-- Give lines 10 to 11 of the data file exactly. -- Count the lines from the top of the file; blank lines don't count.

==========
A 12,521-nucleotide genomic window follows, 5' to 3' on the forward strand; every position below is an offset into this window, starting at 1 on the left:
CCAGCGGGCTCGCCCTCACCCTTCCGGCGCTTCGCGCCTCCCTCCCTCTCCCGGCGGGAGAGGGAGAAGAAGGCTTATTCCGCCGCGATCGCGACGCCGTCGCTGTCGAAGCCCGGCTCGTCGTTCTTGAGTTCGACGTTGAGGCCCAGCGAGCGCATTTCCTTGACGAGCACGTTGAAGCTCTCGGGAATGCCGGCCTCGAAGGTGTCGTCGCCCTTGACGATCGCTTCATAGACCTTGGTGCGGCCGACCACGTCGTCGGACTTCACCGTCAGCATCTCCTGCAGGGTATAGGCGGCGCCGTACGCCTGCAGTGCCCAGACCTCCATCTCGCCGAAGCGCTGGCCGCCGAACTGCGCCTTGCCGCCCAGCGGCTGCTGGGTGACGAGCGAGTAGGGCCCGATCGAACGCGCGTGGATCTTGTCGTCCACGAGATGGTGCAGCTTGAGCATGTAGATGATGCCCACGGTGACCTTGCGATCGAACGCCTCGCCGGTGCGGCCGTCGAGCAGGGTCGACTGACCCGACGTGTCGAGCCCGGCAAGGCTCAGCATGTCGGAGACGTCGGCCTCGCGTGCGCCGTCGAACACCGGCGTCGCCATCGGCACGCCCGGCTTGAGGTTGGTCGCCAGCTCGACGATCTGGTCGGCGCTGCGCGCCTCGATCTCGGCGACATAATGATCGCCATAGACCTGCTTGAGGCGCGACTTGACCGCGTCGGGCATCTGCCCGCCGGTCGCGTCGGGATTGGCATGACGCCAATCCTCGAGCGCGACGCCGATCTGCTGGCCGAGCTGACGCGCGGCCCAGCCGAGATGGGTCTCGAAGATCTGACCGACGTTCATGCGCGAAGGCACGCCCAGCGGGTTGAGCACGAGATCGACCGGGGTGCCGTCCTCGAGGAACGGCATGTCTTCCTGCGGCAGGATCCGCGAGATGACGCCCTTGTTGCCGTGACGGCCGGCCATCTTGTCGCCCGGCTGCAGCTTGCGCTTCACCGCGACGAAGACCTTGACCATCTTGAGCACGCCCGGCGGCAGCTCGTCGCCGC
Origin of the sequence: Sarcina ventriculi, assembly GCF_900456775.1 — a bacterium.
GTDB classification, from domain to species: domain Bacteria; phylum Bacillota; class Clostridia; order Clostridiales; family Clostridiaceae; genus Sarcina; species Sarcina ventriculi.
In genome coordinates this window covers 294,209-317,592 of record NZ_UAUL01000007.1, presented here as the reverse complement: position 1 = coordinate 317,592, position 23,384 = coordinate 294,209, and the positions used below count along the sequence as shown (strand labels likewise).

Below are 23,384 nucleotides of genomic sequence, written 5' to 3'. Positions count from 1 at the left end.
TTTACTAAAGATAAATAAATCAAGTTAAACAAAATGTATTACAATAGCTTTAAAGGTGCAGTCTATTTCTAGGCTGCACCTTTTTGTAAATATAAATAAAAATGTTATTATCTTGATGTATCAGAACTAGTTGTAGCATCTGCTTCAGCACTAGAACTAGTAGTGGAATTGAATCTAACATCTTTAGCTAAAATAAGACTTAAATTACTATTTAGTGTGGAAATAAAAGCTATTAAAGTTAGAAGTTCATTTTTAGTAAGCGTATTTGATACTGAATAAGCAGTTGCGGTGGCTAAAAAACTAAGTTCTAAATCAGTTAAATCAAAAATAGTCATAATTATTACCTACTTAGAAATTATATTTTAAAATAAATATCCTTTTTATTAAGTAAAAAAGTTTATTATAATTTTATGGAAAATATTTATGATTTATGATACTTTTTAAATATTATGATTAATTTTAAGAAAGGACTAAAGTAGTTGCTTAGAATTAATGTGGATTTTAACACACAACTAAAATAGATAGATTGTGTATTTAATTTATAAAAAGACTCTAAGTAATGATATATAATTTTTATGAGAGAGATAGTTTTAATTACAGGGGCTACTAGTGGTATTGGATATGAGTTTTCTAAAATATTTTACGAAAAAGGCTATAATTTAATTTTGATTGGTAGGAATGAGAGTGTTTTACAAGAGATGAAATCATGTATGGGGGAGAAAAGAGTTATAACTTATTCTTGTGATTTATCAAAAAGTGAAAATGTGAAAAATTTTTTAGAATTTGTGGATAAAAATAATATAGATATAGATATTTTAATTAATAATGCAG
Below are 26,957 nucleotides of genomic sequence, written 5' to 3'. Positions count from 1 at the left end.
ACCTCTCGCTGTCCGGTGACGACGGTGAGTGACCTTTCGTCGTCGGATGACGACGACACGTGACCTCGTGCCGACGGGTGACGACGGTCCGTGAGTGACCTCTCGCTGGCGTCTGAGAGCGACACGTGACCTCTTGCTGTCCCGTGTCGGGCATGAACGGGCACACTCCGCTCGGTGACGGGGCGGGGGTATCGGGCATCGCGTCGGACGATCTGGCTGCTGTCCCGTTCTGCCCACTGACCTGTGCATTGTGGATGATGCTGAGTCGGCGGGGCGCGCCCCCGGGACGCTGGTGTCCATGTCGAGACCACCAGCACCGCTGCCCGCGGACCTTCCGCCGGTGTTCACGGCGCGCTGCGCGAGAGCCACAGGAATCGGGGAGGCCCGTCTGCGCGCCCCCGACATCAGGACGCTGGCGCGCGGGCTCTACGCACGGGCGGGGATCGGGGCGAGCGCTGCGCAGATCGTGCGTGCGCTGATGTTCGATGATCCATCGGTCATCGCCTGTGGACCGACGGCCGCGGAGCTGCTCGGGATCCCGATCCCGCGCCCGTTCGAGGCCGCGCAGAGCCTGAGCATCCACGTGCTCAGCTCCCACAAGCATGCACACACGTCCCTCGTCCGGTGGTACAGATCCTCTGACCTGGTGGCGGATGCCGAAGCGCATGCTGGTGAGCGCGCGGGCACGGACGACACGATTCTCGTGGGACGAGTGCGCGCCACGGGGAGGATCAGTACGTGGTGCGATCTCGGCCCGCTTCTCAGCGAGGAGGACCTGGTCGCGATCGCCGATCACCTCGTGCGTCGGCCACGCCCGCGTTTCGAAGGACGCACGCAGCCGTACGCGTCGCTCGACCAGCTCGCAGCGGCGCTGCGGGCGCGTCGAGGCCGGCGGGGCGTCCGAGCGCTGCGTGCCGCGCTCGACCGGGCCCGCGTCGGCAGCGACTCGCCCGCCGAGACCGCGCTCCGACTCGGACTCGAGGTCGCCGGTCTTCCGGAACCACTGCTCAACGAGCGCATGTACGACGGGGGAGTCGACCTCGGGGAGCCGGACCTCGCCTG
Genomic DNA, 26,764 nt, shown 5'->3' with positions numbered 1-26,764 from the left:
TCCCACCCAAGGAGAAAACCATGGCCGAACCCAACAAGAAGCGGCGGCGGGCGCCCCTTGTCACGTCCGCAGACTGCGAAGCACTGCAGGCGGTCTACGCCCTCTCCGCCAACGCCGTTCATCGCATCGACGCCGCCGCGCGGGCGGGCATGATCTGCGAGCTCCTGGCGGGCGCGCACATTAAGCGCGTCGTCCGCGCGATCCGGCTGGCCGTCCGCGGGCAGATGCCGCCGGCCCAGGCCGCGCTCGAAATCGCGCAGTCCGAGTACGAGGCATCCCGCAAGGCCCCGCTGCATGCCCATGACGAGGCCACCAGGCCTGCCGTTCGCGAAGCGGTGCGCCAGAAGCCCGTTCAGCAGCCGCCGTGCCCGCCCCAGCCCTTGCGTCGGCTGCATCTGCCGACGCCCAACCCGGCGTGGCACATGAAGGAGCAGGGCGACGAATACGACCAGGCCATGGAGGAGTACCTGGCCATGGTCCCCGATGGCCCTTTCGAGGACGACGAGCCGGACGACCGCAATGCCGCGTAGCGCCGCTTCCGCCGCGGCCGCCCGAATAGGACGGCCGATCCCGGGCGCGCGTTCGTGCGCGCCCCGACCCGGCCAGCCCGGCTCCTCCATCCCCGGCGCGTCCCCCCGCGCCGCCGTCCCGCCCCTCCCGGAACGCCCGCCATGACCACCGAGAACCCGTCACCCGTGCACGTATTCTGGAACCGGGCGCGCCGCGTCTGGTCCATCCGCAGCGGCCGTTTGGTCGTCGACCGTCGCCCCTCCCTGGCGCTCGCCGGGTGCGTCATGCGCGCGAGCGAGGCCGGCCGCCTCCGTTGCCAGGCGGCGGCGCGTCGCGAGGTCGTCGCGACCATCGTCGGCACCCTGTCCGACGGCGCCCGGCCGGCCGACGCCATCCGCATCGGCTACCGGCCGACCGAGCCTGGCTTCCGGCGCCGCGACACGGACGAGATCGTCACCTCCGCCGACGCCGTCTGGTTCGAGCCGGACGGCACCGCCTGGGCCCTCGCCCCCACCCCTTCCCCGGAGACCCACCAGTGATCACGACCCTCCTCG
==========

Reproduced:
Genomic DNA, 26,764 nt, shown 5'->3' with positions numbered 1-26,764 from the left:
TCCCACCCAAGGAGAAAACCATGGCCGAACCCAACAAGAAGCGGCGGCGGGCGCCCCTTGTCACGTCCGCAGACTGCGAAGCACTGCAGGCGGTCTACGCCCTCTCCGCCAACGCCGTTCATCGCATCGACGCCGCCGCGCGGGCGGGCATGATCTGCGAGCTCCTGGCGGGCGCGCACATTAAGCGCGTCGTCCGCGCGATCCGGCTGGCCGTCCGCGGGCAGATGCCGCCGGCCCAGGCCGCGCTCGAAATCGCGCAGTCCGAGTACGAGGCATCCCGCAAGGCCCCGCTGCATGCCCATGACGAGGCCACCAGGCCTGCCGTTCGCGAAGCGGTGCGCCAGAAGCCCGTTCAGCAGCCGCCGTGCCCGCCCCAGCCCTTGCGTCGGCTGCATCTGCCGACGCCCAACCCGGCGTGGCACATGAAGGAGCAGGGCGACGAATACGACCAGGCCATGGAGGAGTACCTGGCCATGGTCCCCGATGGCCCTTTCGAGGACGACGAGCCGGACGACCGCAATGCCGCGTAGCGCCGCTTCCGCCGCGGCCGCCCGAATAGGACGGCCGATCCCGGGCGCGCGTTCGTGCGCGCCCCGACCCGGCCAGCCCGGCTCCTCCATCCCCGGCGCGTCCCCCCGCGCCGCCGTCCCGCCCCTCCCGGAACGCCCGCCATGACCACCGAGAACCCGTCACCCGTGCACGTATTCTGGAACCGGGCGCGCCGCGTCTGGTCCATCCGCAGCGGCCGTTTGGTCGTCGACCGTCGCCCCTCCCTGGCGCTCGCCGGGTGCGTCATGCGCGCGAGCGAGGCCGGCCGCCTCCGTTGCCAGGCGGCGGCGCGTCGCGAGGTCGTCGCGACCATCGTCGGCACCCTGTCCGACGGCGCCCGGCCGGCCGACGCCATCCGCATCGGCTACCGGCCGACCGAGCCTGGCTTCCGGCGCCGCGACACGGACGAGATCGTCACCTCCGCCGACGCCGTCTGGTTCGAGCCGGACGGCACCGCCTGGGCCCTCGCCCCCACCCCTTCCCCGGAGACCCACCAGTGATCACGACCCTCCTCG